Preventive measures against soil-borne diseases need to be implemented before cultivation because very few countermeasures are available after the development of diseases. Some soils suppress soil-borne diseases despite the presence of a high population density of pathogens. If the suppressiveness of soil against soil-borne diseases may be predicted and diagnosed for crop fields, it may be possible to reduce the labor and cost associated with excessive disinfection practices. We herein evaluated the suppressiveness of soils in fields with the long-term application of organic amendments by examining the growth of pathogenic Fusarium oxysporum co-cultivated with indigenous soil microorganisms on agar plates. Soils treated with coffee residue compost or rapeseed meal showed suppressiveness against spinach wilt disease by F. oxysporum f. sp. spinaciae or spinach wilt and lettuce root rot diseases by F. oxysporum f. sp. spinaciae and F. oxysporum f. sp. lactucae, respectively, and the growth of pathogenic Fusarium spp. on agar plates was suppressed when co-cultured with microorganisms in a suspension from these soils before crop cultivation. These results indicate the potential of the growth degree of pathogenic F. oxysporum estimated by this method as a diagnostic indicator of the suppressiveness of soil associated with the inhabiting microorganisms. A correlation was found between the incidence of spinach wilt disease in spinach and the growth degree of F. oxysporum f. sp. spinaciae by this co-cultivation method, indicating that suppressiveness induced by organic amendment applications against F. oxysporum f. sp. spinaciae is evaluable by this method. The co-cultivation method may be useful for predicting and diagnosing suppressiveness against soil-borne diseases.
Endohyphal bacteria (EHB), dwelling within fungal hyphae, markedly affect the growth and metabolic potential of their hosts. To date, two EHB belonging to the family Burkholderiaceae have been isolated and characterized as new taxa, Burkholderia rhizoxinica (HKI 454T) and Mycoavidus cysteinexigens (B1-EBT), in Japan. Metagenome sequencing was recently reported for Mortierella elongata AG77 together with its endosymbiont M. cysteinexigens (Mc-AG77) from a soil/litter sample in the USA. In the present study, we elucidated the complete genome sequence of B1-EBT and compared it with those of Mc-AG77 and HKI 454T. The genomes of B1-EBT and Mc-AG77 contained a higher level of prophage sequences and were markedly smaller than that of HKI 454T. Although the B1-EBT and Mc-AG77 genomes lacked the chitinolytic enzyme genes responsible for invasion into fungal cells, they contained several predicted toxin-antitoxin systems including an insecticidal toxin complex and PIN domain imposing an addiction-like mechanism essential for endohyphal growth control during host colonization. Despite the different host fungi, the alignment of amino acid sequences showed that the HKI 454T genome consisted of 1,265 (32.6%) and 1,221 (31.5%) orthologous coding sequences (CDSs) with those of B1-EBT and Mc-AG77, respectively. This comparative study of three phylogenetically associated endosymbionts has provided insights into their origin and evolution, and suggests the later bacterial invasion and adaptation of B1-EBT to its host metabolism.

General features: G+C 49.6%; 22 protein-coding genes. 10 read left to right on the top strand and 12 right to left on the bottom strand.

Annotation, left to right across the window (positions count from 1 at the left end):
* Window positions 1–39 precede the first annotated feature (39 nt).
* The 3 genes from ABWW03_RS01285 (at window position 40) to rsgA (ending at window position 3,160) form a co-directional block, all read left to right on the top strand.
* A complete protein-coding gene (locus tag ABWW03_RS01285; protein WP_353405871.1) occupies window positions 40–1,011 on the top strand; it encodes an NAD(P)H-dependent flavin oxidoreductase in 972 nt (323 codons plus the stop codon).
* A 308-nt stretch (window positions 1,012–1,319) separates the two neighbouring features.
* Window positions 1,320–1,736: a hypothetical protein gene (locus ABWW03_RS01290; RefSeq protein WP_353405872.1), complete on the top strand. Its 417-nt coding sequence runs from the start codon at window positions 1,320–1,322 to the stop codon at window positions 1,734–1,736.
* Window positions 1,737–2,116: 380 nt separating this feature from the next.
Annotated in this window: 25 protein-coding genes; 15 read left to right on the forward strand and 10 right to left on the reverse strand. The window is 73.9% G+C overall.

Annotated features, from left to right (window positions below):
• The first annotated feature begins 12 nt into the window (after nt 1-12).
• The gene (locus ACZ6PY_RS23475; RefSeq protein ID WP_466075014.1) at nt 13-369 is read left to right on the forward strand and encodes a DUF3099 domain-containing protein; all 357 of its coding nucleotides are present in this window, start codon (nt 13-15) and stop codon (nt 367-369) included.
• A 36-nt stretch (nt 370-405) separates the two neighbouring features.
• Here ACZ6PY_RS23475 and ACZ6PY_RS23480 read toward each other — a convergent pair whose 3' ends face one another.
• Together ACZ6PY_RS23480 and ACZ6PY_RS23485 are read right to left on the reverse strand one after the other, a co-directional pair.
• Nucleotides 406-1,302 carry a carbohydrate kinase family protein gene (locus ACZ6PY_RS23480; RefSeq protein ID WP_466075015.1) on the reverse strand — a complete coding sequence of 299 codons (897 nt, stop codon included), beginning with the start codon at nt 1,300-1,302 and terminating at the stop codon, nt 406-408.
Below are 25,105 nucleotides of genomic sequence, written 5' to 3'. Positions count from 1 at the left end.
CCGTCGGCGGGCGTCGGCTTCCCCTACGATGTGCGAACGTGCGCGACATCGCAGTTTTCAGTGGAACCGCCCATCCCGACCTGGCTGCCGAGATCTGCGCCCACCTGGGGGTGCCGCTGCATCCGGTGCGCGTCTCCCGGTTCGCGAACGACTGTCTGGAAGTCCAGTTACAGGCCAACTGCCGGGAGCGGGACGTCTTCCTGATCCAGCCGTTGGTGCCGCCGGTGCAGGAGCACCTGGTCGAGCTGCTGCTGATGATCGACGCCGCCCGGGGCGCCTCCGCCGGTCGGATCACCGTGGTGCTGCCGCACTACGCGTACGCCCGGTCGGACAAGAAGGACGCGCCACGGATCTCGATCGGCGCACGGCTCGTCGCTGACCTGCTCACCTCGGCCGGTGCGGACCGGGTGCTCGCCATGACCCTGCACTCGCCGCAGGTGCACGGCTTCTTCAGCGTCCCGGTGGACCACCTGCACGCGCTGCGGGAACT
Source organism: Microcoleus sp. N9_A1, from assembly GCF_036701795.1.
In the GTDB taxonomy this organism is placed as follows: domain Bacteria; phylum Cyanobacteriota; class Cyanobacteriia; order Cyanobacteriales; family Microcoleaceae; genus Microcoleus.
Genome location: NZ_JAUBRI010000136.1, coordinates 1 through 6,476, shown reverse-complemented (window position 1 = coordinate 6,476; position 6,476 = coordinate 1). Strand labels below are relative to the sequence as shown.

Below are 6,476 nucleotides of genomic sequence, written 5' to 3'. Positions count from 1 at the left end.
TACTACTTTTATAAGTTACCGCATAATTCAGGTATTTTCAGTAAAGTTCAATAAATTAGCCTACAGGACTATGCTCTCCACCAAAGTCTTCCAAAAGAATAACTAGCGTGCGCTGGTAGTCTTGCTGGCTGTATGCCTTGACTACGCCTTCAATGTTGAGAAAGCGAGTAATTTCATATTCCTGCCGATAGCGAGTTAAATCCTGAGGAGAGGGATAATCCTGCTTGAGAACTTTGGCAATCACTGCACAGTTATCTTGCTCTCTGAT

Salmonella and Campylobacter cause foodborne enteritis mainly via the consumption of raw/undercooked contaminated poultry meat and products. Broiler flocks are primarily colonized with these bacteria; however, the underlying etiology remains unclear. The present study was conducted in order to obtain further information on the prevalence and genotypic distribution of Salmonella and Campylobacter in free-living crows and broiler flocks in a region for 2 years, thereby facilitating estimations of the potential risk of transmission of C. jejuni from crows to broiler flocks. Salmonella serovars Bredeney and Derby were isolated from 8 and 3 out of 123 captured crows, respectively, both of which are not common in broiler chickens. Campylobacter were isolated from all 89 crows tested and C. jejuni was prevalent (85 crows). Pulsed field gel electrophoresis showed broad diversity in the crow isolates of C. jejuni. However, 3 crow isolates and 2 broiler isolates showing similar banding patterns were assigned to different sequence types in multi-locus sequence typing. These results indicate that crows do not share Salmonella serovars with broilers, and harbor various genotypes of C. jejuni that differ from those of broiler flocks. Thus, our results indicate that crows are not a potential vector of these bacteria to broiler flocks in this region.